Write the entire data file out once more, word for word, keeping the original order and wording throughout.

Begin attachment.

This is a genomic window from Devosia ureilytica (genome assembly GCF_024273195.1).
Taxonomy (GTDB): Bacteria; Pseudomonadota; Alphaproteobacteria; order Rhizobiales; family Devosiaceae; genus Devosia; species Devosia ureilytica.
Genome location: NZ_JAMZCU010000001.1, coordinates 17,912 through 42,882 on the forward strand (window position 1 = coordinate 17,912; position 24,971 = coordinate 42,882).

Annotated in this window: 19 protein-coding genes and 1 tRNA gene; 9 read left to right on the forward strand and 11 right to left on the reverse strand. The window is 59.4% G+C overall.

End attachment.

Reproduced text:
This is a genomic window from Devosia ureilytica (genome assembly GCF_024273195.1).
Taxonomy (GTDB): Bacteria; Pseudomonadota; Alphaproteobacteria; order Rhizobiales; family Devosiaceae; genus Devosia; species Devosia ureilytica.
Genome location: NZ_JAMZCU010000001.1, coordinates 17,912 through 42,882 on the forward strand (window position 1 = coordinate 17,912; position 24,971 = coordinate 42,882).

Annotated in this window: 19 protein-coding genes and 1 tRNA gene; 9 read left to right on the forward strand and 11 right to left on the reverse strand. The window is 59.4% G+C overall.